TREND is the WEIGHTED DVOA trend, based on a formula which drops the value of games early in the season to get a better idea of how teams are playing now (explained here). Weighted DVOA now includes playoff performance, and the weights for all teams were moved an additional week ahead whether they played last week or not. Except for TREND numbers, all DVOA statistics on this page are regular-season only unless otherwise noted.
SPECIAL TEAMS numbers are different; they represent value in points of extra field position gained compared to NFL average. Field goal rating represents points scored compared to average kicker at same distances. All special teams numbers are adjusted by weather and altitude; the total is then translated into DVOA so it can be compared to offense and defense.
Each team also gets a chart showing their performance this year, game-by-game, according to total DVOA. Since every game this weekend is a rematch, the weeks where each team played the other one this season appears in the other team's color. These charts include the wild card game for the Jets and Colts. In addition to a line showing each game, another line shows the team's trend for the season, using a third-power polynomial trendline. That's fancy talk for "the curve shifts direction once or twice." Note that even though the chart appears in the section for when each team has the ball, it represents total performance, not just offense.
Rather than a separate open game discussion thread like we do during the season, this thread will also be the place to discuss the games as they happen on Saturday and Sunday. Please limit discussion here to aspects of the Patriots-Colts matchup that ARE NOT direct comparisons of Peyton Manning and Tom Brady. Those comparisons must all go in the OFFICIAL THREAD FOR IRRATIONAL BRADY-MANNING ARGUMENTS so that the rest of us can keep our sanity.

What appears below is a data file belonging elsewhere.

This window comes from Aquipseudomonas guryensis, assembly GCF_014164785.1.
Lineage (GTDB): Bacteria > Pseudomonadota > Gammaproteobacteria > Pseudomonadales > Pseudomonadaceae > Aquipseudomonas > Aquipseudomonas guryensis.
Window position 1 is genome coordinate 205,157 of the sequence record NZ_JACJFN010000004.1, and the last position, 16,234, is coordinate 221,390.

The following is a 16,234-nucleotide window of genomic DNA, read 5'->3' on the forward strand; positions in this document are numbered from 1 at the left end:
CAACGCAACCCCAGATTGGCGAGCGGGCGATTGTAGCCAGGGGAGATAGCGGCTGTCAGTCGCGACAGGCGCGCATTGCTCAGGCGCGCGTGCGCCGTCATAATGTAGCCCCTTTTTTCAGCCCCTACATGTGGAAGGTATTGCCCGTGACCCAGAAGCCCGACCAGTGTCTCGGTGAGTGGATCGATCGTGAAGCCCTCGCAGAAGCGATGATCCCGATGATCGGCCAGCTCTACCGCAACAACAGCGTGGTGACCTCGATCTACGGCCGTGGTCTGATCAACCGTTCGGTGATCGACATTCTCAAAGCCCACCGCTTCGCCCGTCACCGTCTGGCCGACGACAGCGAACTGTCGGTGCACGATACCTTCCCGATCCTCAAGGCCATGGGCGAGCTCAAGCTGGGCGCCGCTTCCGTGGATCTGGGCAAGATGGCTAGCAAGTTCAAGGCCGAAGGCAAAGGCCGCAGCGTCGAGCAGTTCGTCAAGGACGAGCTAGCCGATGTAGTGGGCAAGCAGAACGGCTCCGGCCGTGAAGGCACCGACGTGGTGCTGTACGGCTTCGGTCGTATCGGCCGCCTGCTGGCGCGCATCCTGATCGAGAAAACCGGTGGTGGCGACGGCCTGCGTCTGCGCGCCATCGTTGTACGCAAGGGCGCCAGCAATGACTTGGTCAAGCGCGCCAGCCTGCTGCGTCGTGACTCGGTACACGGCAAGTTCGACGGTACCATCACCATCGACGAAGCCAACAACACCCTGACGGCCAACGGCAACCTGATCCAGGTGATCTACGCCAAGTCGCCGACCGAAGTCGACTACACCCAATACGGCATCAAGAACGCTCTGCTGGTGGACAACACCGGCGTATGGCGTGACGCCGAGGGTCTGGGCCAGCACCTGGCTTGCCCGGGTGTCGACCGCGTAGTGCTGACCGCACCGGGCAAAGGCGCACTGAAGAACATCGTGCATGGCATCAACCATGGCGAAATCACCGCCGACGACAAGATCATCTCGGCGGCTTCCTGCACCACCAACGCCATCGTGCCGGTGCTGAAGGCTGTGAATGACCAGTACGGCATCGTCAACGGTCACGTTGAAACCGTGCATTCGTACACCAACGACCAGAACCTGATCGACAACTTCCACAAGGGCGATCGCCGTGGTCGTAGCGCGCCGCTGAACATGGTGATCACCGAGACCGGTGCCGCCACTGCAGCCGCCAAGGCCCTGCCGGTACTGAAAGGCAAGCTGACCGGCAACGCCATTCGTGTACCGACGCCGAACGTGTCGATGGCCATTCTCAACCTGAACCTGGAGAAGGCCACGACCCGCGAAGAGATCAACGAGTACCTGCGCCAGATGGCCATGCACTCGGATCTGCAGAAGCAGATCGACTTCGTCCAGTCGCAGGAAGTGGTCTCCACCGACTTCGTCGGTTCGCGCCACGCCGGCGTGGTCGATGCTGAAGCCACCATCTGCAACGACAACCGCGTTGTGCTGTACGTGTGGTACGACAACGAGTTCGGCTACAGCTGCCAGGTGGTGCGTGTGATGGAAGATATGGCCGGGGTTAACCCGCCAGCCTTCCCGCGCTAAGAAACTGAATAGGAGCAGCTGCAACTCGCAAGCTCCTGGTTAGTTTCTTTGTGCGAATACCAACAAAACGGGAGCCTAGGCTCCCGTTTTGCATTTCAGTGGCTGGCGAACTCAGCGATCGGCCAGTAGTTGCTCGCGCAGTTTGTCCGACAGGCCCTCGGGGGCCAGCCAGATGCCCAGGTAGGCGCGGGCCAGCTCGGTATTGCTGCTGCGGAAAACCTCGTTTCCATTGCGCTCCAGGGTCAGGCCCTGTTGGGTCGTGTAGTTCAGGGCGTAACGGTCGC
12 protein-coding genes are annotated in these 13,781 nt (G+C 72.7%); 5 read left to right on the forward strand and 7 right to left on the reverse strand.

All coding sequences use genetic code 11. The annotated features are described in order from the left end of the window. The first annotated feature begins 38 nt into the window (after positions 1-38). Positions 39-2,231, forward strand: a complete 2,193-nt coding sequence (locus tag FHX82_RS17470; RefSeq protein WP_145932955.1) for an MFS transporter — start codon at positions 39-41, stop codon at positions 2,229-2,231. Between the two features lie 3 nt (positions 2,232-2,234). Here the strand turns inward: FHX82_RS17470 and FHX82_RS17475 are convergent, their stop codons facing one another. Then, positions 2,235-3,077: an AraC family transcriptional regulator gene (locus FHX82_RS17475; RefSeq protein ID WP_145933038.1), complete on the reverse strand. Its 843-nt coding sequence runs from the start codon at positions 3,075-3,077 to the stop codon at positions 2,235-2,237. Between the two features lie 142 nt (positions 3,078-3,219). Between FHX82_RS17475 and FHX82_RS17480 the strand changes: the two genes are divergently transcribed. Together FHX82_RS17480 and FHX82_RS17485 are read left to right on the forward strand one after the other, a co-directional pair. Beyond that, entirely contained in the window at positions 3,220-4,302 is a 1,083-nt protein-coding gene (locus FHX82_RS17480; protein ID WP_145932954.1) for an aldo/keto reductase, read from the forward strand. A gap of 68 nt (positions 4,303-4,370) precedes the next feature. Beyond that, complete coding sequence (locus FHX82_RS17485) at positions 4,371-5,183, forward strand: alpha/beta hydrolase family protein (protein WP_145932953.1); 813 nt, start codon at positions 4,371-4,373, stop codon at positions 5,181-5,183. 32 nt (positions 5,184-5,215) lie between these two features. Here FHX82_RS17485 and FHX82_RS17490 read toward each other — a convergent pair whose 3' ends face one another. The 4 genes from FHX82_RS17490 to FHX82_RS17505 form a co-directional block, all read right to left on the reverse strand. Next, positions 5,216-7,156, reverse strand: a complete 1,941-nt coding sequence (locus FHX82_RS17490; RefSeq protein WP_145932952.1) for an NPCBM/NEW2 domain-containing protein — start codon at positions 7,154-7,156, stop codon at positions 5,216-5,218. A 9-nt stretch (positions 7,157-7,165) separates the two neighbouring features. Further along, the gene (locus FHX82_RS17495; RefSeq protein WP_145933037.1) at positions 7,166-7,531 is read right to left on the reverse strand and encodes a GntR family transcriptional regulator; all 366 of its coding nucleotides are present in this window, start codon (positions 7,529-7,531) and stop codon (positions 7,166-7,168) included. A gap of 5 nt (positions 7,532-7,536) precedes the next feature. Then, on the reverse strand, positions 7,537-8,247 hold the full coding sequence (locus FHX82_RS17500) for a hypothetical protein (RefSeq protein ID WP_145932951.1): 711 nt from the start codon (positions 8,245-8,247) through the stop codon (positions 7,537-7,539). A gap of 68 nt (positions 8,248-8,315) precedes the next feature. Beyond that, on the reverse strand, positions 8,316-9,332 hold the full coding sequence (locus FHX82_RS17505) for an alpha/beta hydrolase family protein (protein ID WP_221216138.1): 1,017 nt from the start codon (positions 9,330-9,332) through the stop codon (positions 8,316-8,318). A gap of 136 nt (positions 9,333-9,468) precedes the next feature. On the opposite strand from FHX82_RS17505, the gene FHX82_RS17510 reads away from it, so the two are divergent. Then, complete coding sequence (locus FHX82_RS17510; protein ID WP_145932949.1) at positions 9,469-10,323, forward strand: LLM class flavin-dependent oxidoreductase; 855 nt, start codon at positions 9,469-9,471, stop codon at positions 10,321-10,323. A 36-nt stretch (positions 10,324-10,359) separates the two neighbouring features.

NFC previews will be posted later today. Last week's AFC preview and game discussion thread is here.
The Jets are 10-6, the Steelers 15-1, but a closer look at each team's performance in context shows two teams that are virtually identical. Both teams prefer the ground game, ranking first and second in percentage of plays where a running back carried the ball. Both have success passing when they need to, with quarterbacks that throw few interceptions. Both score consistently by limiting red zone turnovers. Both excel at stopping opposing runners. Even their special teams are similar.
The one glaring difference is that Pittsburgh is far better when it comes to stopping the pass, and that -- along with the bye week advantage -- makes them a heavy favorite.
Chad Pennington's struggle since returning from a shoulder injury was the biggest reason why most observers -- including this one -- felt the Jets would likely lose in San Diego. But in beating the Chargers, Pennington threw with more authority than any time since injuring his rotator cuff two months ago. A 47-yard touchdown pass to Santana Moss showed that Pennington's shoulder can handle a long throw better than anyone thought; although it doesn't show up in the official records, a 47-yard incompletion showed that Pennington isn't limited to one such throw per game.